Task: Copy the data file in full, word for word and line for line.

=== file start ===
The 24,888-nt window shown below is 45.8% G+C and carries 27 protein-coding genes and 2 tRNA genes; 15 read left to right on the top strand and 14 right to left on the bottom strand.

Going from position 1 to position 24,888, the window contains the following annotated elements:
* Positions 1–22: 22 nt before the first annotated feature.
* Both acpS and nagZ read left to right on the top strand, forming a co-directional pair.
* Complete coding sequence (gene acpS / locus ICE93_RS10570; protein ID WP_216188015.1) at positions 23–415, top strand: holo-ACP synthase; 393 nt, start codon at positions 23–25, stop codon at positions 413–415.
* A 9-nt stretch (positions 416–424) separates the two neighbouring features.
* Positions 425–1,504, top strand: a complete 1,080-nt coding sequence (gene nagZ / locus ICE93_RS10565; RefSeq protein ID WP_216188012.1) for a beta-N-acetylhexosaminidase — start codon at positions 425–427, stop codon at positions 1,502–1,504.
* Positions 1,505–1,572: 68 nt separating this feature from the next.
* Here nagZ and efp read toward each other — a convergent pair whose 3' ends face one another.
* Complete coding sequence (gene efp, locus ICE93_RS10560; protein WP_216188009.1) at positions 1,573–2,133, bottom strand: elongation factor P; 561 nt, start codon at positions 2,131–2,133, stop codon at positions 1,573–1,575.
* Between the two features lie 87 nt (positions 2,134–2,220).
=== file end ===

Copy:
The 24,888-nt window shown below is 45.8% G+C and carries 27 protein-coding genes and 2 tRNA genes; 15 read left to right on the top strand and 14 right to left on the bottom strand.

Going from position 1 to position 24,888, the window contains the following annotated elements:
* Positions 1–22: 22 nt before the first annotated feature.
* Both acpS and nagZ read left to right on the top strand, forming a co-directional pair.
* Complete coding sequence (gene acpS / locus ICE93_RS10570; protein ID WP_216188015.1) at positions 23–415, top strand: holo-ACP synthase; 393 nt, start codon at positions 23–25, stop codon at positions 413–415.
* A 9-nt stretch (positions 416–424) separates the two neighbouring features.
* Positions 425–1,504, top strand: a complete 1,080-nt coding sequence (gene nagZ / locus ICE93_RS10565; RefSeq protein ID WP_216188012.1) for a beta-N-acetylhexosaminidase — start codon at positions 425–427, stop codon at positions 1,502–1,504.
* Positions 1,505–1,572: 68 nt separating this feature from the next.
* Here nagZ and efp read toward each other — a convergent pair whose 3' ends face one another.
* Complete coding sequence (gene efp, locus ICE93_RS10560; protein WP_216188009.1) at positions 1,573–2,133, bottom strand: elongation factor P; 561 nt, start codon at positions 2,131–2,133, stop codon at positions 1,573–1,575.
* Between the two features lie 87 nt (positions 2,134–2,220).